5 Foods You Must Eat When In Vietnam
1. Pho - duh! You can't say you've been to Vietnam and experienced its food if you haven't tried pho. Pronounced like fur, pho is a classic Vietnamese soup noodle dish.
You can have it either with chicken or beef but the beef is a popular pick. Beef pho is the bomb! It's packed full of fresh herbs and even though the soup base is clear, it's got plenty of taste. There's a strong cilantro taste because the herb is used generously in this dish (as well as many other Vietnamese dishes).
I had my first and only "commercial" bowl at the top of the Fansipan mountain range at their cafe. It was VND65,000 (roughly RM9) and since it was a freezing 1 degree Celsius up there, it was such a treat to dig into.
2. Banh Mi - a traditional Vietnamese sandwich. The French left much influence on the Vietnamese cuisine till today and it is especially evident in the Banh mi. It is made with baguette and plenty of herbs and a common ingredient is pork and pate.
Most Banh mi can be bought at roadside stalls and will only cost you VND25,000 at most (RM3.50). For that amount, you'll get an entire sandwich that'll rival any footlong sub. These babies are also low in calories, especially if you get a vege version.
3. Pumpkin soup - whaaaaat? Pumpkin soup? Yes, pumpkin soup with just a dash of cream and made with lots of love. For some reason, the pumpkins in Vietnam are sweet and tastes absolutely heavenly.
Pumpkins back home come in a very pallid yellow hue and tend to taste rather bland. Over there, the pumpkin has a buttery texture and an incredibly rich taste. Not to mention, when blended, it comes out a vibrant yellow-orange that makes for good pictures. (This image was not edited at all!)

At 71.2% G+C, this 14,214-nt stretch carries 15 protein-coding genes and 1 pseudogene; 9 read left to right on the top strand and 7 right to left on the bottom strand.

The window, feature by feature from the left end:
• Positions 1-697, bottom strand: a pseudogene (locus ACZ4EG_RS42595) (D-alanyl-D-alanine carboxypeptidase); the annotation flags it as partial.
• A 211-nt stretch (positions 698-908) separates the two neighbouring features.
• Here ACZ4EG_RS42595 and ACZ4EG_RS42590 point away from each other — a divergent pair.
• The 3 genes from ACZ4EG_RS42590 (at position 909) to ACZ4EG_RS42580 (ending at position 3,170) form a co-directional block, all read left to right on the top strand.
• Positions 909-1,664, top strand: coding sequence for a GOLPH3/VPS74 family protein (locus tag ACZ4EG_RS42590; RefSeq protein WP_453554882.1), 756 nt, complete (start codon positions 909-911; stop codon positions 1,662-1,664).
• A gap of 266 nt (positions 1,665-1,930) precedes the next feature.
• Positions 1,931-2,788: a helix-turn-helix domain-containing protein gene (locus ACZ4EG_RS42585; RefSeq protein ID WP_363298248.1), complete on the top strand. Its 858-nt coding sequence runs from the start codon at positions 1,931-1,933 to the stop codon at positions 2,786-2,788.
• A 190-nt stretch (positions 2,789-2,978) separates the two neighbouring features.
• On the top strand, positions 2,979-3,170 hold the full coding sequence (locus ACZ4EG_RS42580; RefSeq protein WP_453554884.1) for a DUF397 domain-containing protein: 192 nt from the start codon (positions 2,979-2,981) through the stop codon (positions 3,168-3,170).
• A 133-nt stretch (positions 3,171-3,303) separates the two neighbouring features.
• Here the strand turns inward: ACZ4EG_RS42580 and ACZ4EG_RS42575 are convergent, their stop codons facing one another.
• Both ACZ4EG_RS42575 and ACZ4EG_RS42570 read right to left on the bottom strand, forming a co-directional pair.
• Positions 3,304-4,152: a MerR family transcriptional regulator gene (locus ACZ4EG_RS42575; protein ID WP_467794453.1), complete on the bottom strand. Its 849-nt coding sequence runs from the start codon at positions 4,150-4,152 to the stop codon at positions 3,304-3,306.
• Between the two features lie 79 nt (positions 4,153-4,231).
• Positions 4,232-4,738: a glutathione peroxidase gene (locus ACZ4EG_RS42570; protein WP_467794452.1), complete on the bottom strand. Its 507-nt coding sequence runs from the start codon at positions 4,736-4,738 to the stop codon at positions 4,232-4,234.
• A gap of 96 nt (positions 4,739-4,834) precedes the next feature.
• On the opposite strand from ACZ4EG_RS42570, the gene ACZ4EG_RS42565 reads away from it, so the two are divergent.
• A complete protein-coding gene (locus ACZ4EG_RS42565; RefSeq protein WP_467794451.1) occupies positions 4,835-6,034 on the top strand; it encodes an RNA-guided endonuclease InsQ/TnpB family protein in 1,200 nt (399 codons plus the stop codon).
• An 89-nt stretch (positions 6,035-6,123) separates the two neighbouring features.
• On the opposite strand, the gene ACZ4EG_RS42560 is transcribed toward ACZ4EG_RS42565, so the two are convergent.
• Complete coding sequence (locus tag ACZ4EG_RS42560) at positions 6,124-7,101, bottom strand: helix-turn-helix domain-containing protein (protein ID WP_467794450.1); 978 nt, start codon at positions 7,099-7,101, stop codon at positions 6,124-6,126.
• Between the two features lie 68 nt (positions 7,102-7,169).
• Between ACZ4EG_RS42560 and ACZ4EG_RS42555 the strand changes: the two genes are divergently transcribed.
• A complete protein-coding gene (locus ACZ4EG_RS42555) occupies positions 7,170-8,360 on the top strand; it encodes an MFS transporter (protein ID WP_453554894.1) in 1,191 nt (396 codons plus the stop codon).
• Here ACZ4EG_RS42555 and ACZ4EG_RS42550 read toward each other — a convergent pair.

4. White Rose - Now, this is a very fascinating dish. It looks much like a type of dimsum we can find back home but it is much lighter.
The clear white rice wrap is stuffed with shrimp and topped off with fried shallots. I only found this dish while visiting the Ancient Town of Hoi An in a little restaurant facing the river. I was told that it's a dish native to the town.
5. Vietnamese fried rice spring rolls - of course this is a staple and has to be included in the list of must-eats in Vietnam. You can have the non deep fried version, but where's the fun in that, amiright?
What I loved about the ones I had in Halong Bay was that it didn't have any peanuts (as I am allergic) and it didn't have too strong a herbal taste. Instead, the focus was on the fresh ingredients like mushrooms and the rice noodles.